Separating Fact from Fiction in Trafficking and Sexual Exploitation of Children


You see the hashtag trending everywhere: #savethechildren. 

With a record number of arrests and high-profile cases such as NXIVM and Jeffrey Epstein/Ghislaine Maxwell flooding our social media feeds, there is a growing awareness of the enormous problem of human trafficking. Even more specifically, there is a growing awareness and outcry over the trafficking and sexual exploitation of children. Believe me, there should be an outcry. People should be outraged. People should be aware. Awareness is a good thing.

But it isn’t enough.

Awareness that brings true illumination does play a vital role in developing solutions that will provide safety and restoration to the vulnerable and exploited children of this nation. But awareness in and of itself never solved anything. Even more, when the desire to bring awareness unwittingly serves to sensationalize rather than foster an accurate understanding of the problem, it can actually distract from real solutions.

There should be an outcry. People should be outraged. People should be aware. Awareness is a good thing.
But it isn’t enough.

In the underground world of child sex trafficking, truth is often more nefarious than fiction. It is almost impossible to exaggerate the depravity involved in the commercial sexual exploitation of children. The sheer magnitude of the problem would astonish many. I have first-hand knowledge of situations and stories that would shock even the most stoic. While it is difficult to exaggerate the scope and impact of the problem itself, it can be sensationalized in our attempts to bring awareness.

How is it sensationalized? Think of how often dramatic images, shock-inducing headlines, and even conspiratorial innuendo are shared on social media.  Sometimes I think those things are shared more broadly than factual information! Look at how fast people became judge and jury of Wayfair for a recent example. My point isn’t to discourage digging deeper when it appears things don’t add up but don’t rush to conclusions and continue to share information when you don’t have all the facts.

I don’t personally believe that social media is a particularly effective tool for intervention and change. While it is useful for shedding some light on a broad scale (I use it myself for that purpose), much of the information widely shared is speculative or only partially accurate at best. Widely distributed images of children bound and chained are NOT what most victims look like. Does that happen? Sadly, yes.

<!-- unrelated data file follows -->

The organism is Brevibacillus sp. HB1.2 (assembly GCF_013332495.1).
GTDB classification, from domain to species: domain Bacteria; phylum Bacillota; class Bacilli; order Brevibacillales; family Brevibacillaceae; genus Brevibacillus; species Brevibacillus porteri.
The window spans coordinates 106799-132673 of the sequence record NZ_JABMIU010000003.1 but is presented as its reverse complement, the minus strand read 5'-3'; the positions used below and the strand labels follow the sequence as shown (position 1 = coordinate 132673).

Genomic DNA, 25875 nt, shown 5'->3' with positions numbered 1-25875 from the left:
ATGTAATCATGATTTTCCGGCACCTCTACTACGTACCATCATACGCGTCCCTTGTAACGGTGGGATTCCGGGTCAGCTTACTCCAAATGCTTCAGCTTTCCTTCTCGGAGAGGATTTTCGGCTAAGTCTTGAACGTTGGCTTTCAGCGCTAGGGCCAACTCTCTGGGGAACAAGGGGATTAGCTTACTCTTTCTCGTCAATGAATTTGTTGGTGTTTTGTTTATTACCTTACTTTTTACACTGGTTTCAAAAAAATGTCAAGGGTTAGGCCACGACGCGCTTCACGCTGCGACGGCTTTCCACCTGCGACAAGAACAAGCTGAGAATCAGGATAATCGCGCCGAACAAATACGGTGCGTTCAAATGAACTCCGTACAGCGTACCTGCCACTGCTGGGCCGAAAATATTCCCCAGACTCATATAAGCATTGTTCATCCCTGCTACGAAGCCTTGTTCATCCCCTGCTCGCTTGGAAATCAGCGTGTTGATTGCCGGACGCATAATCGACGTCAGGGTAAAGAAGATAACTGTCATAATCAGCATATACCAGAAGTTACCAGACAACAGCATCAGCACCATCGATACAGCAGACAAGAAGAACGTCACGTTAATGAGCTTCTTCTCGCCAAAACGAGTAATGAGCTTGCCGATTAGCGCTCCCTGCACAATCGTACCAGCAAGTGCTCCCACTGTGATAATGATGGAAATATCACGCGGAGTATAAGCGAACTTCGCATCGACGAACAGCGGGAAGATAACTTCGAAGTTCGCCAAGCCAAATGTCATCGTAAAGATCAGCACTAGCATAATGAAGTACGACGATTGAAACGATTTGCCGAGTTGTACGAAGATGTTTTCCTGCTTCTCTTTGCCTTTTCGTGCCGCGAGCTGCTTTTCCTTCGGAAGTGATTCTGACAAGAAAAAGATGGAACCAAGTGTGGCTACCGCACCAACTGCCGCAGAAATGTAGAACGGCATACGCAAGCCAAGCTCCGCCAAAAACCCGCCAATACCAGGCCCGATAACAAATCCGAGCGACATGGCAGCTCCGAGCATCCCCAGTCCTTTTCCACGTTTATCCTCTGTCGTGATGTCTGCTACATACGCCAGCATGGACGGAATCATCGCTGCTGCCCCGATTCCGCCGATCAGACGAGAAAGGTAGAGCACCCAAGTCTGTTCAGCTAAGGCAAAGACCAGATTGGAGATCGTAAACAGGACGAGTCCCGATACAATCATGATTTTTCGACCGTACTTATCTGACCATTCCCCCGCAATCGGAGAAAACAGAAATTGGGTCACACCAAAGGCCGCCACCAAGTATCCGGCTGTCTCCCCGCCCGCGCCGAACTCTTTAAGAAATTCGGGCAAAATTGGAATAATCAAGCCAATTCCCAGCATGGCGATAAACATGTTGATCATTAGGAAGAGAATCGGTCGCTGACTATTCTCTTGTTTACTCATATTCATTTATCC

But a child who is being exploited, or even trafficked, is often more likely to look (and act) like the child living next-door. Not being aware of that fact can blind us to the signs of a child who needs help right in front of us.

I am grateful that many are coming to understand our children really are at risk. But as awareness grows, we’re all on a learning curve. As we learn, my prayer is that distractions will be kept to a minimum, and that wisdom, discernment, and compassion will prevail. I have no problem with a hashtag that carries with it the sincere desire and prayer that the vulnerable children of this nation, and of all nations, be rescued and kept safe. Let’s just make sure we are actually using it unto that end. Even more, let’s utilize every tool at our disposal to actually bring change. True change begins with the heart.  If your heart has been burdened by this issue, please prayerfully consider taking concrete steps beyond social media advocacy.

Here are some possible places to start:

  1. Educate yourself. Don’t take frequently shared or tweeted stories as fact. RESEARCH. Make sure the information you are sharing is both current and factual. Make sure there is a clear objective with anything you personally share. We want to spur change and action, not provoke outrage within an echo chamber. Beyond your own research, attend local seminars put on by law enforcement or other local experts. They are not hard to find. Discover what the “face” of trafficking really looks like in YOUR city.
  2. Pray. Give. Volunteer.  Find organizations, both locally and globally, that are already making a difference. Pray for them specifically, support them financially, and find out if there are opportunities to volunteer or support their efforts in other concrete ways.
  3. Become a foster parent. I can’t emphasize this enough. Children in the foster care system are incredibly vulnerable and at great risk of exploitation. Sadly, the exploitation often occurs within the system itself. Be one of the good guys and stop the cycle. Obviously, this is a huge, life-changing commitment and not something everyone is called to do. But if you can’t become a foster parent yourself, you can train to provide respite or find other ways of supporting local foster families. Check with your county’s social services or private Foster Family Agencies (FFA) to learn more.

These are just a few suggestions. There are many more. If even a fraction of the people who are vocal about this issue on social media, put the same amount of time and energy into well-researched, solution-based advocacy—that is undergirded by persistent prayer—our collective efforts to #savethechildren are more likely to bring about the lasting change our children need and deserve.

Cindy Powell

Cindy Powell is the Director of The Arising Global, a 501c3 nonprofit corporation, and the Editor of Voices of Justice, an online magazine that seeks to empower, inspire, and release voices of justice in the earth She can be reached at

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